Following Up and Following Down: June 2016

It’s pretty hot outside – something like 100° F – and the heat is making WC a little cranky. Which is the right mood to have a look back and do some followup. As always, the Magpie Principle applies. If you are looking for due diligence, you are reading the wrong blog.

Back in February, on the occasion of the late Justice Antonin Scalia’s sudden death, WC posted about his experience birding with the Father of Originalism. To WC’s surprise, the Alaska Bar Rag, the newspaper of the Alaska Bar Association, published WC’s blog post. That was slightly disconcerting. More than a few of you had the temerity to suggest WC had made the story up. Readers should know better by now.

Antonin Scalia at Alaska Bird Observatory's Banding Station, May 2003

Justice Antonin Scalia at Alaska Bird Observatory’s Banding Station, May 2003

From left to right, Luke DeCicco (now an ornithologist himself), Justice Antonin Scalia and the late Ninth Circuit Senior Judge Bob Boochever. Note the banded songbird in Luke’s right hand. WC says to the doubters, with all respect, “Neener, neener!”

WC read that The Trumpster now intended to be more rigorous and focused. WC supposes it depends on your definitions of “rigorous” and “focused.” But whatever The Donald’s definitions, they don’t involve truth, accuracy or substance. In his extended attack on Senator Hilly Clinton on June 22, 2016, The Donald included at least eleven flat out lies and dozens of distortions. The New Trump sure talks an awful lot like the Old Trump.

Guy Christopher Mannino was sentenced on his murder for hire convictions. He got 17 years, to be added on to the three he is serving already for the firearms and bankruptcy charges. If he avoided trouble in prison, JT tells WC, he might get a year or more knocked off. He hasn’t behaved so far, fighting and making pruno – prison made hooch – but it’s possible he’ll be out in 18-19 years, at age 75. Not as long as he deserved, but perhaps adequate to the task. WC is considering taking bets on how long it will be before he asks his cellmate to murder someone.

The Susitna, Mat-Su Borough albatross, passed it sea trials somehow and the sale to the Philippine Red Cross is scheduled to close today. How did the Borough do? Let’s do the math:

$ 1,750,000 sale price, LESS
$ 2,000,000 storage fees for five years
$ 3,000,000 repairs to water-damaged engines
$12,000,000 reimburse federal government
<$15,250,000,000> Total losses

The Borough hopes to recover some of the repair costs from insurance, and to jaw the feds down on the grant repayment, but it still looks like a spendy lesson for the taxpayers of Mat Su. To paraphrase something the late Senator Everette Dirksen (R., Illinois) probably never said, “A million here, a million there, pretty soon you’re talking real money.”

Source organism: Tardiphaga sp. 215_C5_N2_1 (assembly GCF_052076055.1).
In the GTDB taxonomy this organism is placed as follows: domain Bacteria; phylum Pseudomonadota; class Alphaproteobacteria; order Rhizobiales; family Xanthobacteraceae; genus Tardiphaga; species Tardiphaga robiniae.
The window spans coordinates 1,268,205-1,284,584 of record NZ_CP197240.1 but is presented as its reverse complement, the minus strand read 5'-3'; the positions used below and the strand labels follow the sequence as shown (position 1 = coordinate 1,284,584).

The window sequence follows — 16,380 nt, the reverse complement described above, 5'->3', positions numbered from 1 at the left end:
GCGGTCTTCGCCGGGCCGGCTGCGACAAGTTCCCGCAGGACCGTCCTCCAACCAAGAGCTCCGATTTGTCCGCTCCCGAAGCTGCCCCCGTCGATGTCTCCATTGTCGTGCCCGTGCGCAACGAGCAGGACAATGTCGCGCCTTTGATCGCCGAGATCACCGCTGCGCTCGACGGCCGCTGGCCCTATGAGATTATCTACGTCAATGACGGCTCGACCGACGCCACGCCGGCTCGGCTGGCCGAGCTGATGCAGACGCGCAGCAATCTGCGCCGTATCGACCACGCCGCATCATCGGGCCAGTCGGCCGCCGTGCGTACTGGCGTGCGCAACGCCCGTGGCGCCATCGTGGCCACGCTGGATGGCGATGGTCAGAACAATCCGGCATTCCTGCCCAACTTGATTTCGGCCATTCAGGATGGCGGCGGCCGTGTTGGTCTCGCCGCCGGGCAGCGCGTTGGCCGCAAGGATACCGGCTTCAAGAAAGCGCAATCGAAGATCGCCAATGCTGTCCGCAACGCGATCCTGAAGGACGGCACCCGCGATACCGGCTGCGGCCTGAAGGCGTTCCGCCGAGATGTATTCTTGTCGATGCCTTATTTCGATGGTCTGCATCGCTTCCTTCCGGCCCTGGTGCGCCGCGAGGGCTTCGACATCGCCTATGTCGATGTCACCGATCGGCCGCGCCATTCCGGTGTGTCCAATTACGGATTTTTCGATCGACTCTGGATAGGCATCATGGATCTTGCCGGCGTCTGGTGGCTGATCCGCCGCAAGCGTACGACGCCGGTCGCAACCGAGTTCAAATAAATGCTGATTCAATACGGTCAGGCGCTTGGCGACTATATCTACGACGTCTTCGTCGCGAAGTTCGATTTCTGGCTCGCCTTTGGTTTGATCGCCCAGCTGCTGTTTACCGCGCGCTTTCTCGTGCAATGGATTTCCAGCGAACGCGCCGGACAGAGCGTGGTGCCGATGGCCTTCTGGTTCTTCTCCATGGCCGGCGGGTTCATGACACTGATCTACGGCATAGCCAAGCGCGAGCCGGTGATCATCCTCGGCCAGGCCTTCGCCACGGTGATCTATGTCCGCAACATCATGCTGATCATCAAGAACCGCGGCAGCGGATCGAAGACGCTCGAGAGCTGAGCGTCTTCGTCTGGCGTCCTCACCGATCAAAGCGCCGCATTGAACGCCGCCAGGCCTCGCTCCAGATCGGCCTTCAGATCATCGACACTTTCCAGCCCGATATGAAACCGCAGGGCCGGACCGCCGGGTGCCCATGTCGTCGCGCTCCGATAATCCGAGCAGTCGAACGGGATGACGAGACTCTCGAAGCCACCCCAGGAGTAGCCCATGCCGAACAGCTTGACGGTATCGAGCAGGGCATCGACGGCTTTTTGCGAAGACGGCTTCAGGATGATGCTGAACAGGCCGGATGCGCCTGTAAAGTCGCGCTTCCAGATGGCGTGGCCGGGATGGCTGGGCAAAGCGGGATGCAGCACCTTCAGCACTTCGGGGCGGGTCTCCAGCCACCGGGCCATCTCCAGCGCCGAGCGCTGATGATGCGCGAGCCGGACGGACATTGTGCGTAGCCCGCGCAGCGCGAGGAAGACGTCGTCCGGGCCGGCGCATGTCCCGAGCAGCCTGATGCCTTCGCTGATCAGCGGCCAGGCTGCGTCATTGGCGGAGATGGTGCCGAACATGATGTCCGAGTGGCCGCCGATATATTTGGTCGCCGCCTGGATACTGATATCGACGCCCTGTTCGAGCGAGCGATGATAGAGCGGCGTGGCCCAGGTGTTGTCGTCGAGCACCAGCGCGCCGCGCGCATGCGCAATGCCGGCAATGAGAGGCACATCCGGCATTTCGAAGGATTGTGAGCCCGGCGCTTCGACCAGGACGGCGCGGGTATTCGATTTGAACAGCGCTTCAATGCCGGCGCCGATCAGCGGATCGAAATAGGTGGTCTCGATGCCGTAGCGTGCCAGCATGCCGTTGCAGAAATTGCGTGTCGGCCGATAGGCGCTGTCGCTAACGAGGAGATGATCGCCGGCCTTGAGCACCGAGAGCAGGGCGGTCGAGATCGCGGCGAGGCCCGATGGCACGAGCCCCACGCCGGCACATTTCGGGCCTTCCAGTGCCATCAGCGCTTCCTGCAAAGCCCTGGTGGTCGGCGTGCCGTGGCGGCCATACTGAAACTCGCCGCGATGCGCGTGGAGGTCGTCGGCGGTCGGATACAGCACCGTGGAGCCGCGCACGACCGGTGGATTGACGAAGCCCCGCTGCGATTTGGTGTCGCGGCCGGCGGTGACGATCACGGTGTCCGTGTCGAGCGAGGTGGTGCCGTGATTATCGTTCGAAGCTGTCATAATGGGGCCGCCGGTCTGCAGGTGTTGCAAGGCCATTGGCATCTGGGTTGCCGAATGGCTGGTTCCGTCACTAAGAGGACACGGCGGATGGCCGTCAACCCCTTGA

Governor Walker showed the Legislature why the Alaska Constitution is described as creating a strong governor. WC is very pleased that Governor Walker has the courage to act.

In contrast with the Alaska Legislature, which is setting new records for utter failure and massive denial. As we get closer to election season, they are only going to get worse. A nonrenewable resource – the principal of the Constitutional Budget Reserve and the Alaska Permanent Fund – are going to be expended while the legislators whistle and kick the political can down the road. Their cumulative inaction has already given the State of Alaska a lower bond rating, a crippled state university and a statewide recession. Of course, WC no longer lives in Alaska, but here’s a metaphor.

WC was driving down a highway en route to Malheur National Wildlife Refuge, following a tractor-trailer rig. Suddenly, the wheels of the truck through a dead animal up in the air immediately in front of WC. The dead critter struck WC’s hood, slid up the windshield and over the top, twanging the radio antenna on the roof. WC knew immediately what the dead critter was: the eye-wateringly awful stench could only be a skunk. WC reversed course and headed back to Caldwell, found a car wash, and after two passes – Super Washes, no less –  the worst of the stink was gone. That’s how WC feels about The Donald and the Alaska Legislature, except, of course, that you can’t make it go away with a couple of runs through a car wash.

On a more cheerful note, there was a second capture of gravity waves. WC reported on the first capture, but science happens when you can reproduce the results. It’s not as glamorous; it doesn’t make headlines. But the tedious business of reproducibility is as or more important. Cold fusion got all the headlines, but it wasn’t science, because it couldn’t be reproduced.

A final bit of science news: there is good and rapid progress on a vaccine for the Zika virus. Zika is genuinely scary, in a visceral way: a pregnant woman infected with Zika faces a grave risk of horrific birth defects to her child. An older person infected with Zika run the risk of Guillain-Barre syndrome, a life-threatening condition where the immune system overreacts to Zika and attacks your peripheral nervous system, causing total or partial paralysis that is generally temporary. While science is still a long ways – it’s just been successful in mice so far – from a generally available vaccine. It’s very impressive, very rapid progress.

All that good news very nearly masks the literal and metaphoric skunk stench. We’ll move on from here.